The underworld was as real and dangerous as the world above ground, and every potential peril had to be foreseen and protected against, spells 153A and B guard against the possibility of becoming entangled in the gods’ nets. By the same reasoning, the afterlife was as mundane as the earthly existence, so the living had to prepare very practical spells for breathing air, eating food or drinking water after death. Just as death mimicked life, so semi-divinity was just a splash of gold and some chosen words away. Mummification and a lapis-lazuli mask imbued the dead with god-like qualities, with which they traveled round the underworld. The deceased moves through the underworld battling a series of snake and knife wielding gods, collects magical talismans to aid them, (such as a magic brick with a reed stuck through to breathe through should the tomb fill with sand), before having his or her heart weighed on the scales of Ma’at. Should there be failure in that his heart weighs heavier than the feather of truth, the Devourer, a mix of the most feared animals of the Nile Delta, a crocodiles head with the body of a lion and hippo, would eat up the heart and the deceased would cease to exist.
if the netherworld is likened to a computer game in which missions are undertaken and there is success in challenges, then the Book of the Dead can be seen as a series of cheat codes. It wasn’t piety or good which got you through the trials, it was use of Heka, the magical use of a word or image. You did get your heart weighed before you could pass through to the Field of Reeds, but Osiris was not all-seeing. All you required if your life was suspect was a heart-scarab amulet and spell 30B instructing your heart not to tell on you. it was thanks to this underhand ruse that Nodjmet’s Book could show her as being judged good, even though she was involved in the political murder of two policemen and so by rights should have been snapped up by the Devourer.
Not only did the dead cheat out of need for safe passage, but they also cheated to get out of doing any work. The papyri show them playing Senet (S’n’t) and they even packed their boards in their tombs, partly perhaps because the game itself was a metaphor for the journey of death, but it also seems likely that they were hoping to get a good deal of playing time in when they arrived. They also carried figures made from wood, clay or faience, which are known as Shabti, or Ushabti, representation figurines of slaves, which they could activate to do work for them. During the Predynastic and Early Dynastic periods, slaves were interred with them, but this practice was soon replaced with the placing of small representational figurines.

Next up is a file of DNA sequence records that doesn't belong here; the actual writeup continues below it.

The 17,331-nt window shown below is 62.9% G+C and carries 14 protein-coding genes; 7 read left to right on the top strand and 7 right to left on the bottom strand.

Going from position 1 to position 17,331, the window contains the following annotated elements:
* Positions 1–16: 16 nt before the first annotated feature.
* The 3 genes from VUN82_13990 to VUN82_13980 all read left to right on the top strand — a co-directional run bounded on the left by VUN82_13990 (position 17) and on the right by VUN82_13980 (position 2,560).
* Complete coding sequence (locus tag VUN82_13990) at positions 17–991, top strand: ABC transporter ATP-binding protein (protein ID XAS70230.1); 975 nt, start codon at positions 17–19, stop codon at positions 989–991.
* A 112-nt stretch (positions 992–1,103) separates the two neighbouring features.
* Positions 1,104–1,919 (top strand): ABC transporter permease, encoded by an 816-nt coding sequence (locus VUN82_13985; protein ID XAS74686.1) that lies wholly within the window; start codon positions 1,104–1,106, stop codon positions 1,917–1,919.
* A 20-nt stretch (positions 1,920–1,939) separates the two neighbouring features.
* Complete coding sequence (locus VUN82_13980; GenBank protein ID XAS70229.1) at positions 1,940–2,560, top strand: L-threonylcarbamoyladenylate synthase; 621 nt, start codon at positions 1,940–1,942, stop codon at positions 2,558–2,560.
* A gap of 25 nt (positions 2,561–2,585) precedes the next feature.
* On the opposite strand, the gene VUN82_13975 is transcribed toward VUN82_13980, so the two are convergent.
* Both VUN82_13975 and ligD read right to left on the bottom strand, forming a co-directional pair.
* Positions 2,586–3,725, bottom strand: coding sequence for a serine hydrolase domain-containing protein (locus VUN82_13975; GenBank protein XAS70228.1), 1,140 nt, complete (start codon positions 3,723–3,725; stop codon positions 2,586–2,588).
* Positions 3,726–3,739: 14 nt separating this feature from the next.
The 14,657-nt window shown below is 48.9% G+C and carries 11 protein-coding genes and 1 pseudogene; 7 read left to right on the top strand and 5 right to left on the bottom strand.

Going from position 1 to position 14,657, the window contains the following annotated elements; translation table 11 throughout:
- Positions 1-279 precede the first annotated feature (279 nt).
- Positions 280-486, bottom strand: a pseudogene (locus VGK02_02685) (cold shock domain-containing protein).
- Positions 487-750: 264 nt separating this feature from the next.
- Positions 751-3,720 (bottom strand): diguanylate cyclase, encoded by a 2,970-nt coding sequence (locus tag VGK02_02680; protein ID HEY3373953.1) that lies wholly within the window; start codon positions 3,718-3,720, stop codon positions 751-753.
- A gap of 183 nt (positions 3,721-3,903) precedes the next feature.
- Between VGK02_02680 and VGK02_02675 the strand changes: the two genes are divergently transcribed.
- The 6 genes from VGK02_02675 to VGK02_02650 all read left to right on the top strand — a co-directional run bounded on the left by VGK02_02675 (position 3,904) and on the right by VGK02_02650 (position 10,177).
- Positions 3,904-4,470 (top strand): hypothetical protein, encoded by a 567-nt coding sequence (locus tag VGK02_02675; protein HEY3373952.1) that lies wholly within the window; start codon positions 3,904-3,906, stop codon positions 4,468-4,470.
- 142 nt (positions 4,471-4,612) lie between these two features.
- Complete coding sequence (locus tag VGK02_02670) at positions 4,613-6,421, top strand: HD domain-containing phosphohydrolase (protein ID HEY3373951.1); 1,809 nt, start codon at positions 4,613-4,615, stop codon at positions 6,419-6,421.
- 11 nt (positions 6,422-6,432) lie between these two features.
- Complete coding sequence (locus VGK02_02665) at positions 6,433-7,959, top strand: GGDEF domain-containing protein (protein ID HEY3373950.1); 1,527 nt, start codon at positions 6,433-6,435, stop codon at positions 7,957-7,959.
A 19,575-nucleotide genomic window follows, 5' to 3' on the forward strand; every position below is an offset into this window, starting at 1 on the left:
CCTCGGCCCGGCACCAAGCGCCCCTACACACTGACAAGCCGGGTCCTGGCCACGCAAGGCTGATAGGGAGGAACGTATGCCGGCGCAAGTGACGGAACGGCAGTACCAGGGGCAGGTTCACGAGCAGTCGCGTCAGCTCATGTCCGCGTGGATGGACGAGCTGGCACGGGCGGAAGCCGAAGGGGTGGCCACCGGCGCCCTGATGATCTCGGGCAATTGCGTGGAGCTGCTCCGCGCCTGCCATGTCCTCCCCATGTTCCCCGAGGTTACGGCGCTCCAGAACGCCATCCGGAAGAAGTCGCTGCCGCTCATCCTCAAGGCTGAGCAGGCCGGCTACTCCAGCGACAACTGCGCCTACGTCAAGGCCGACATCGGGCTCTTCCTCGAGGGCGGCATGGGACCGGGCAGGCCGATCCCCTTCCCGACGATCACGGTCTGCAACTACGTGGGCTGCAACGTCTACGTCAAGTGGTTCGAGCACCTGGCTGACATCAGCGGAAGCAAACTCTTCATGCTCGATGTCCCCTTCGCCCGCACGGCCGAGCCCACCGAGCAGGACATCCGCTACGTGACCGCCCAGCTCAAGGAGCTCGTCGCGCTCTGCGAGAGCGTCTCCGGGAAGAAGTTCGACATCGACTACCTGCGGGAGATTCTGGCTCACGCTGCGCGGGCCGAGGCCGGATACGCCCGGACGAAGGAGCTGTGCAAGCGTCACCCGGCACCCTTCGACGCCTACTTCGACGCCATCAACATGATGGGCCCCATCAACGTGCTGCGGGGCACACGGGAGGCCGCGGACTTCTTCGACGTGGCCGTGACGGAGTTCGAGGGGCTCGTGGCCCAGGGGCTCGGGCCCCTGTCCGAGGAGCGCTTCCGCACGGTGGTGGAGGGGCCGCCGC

The very process of preparing the dead for the journey demonstrates a flair for the macabre, and the spells attest to other considerations such as warding of snakes, protection against decapitation and slaughter, and also to keep you from a diet of excrement and urine. Such graphic images attest to the horrors of death for a people whose average age at death was 35 and whose final journey had to be navigated alone without the intercession of priests. In effect the Book shows a very human concern for survival in an appealing vision of death, opposed to the land of the living.
Find out more at the British Museum Exhibition, details below, or at one of the many sites dedicated to the Book of the Dead, such as this one.
The Exhibition “Journey through the afterlife: ancient Egyptian Book of the Dead” runs until 6th March 2011 at the British Museum, London. Tickets are £12 and can be booked online at their website.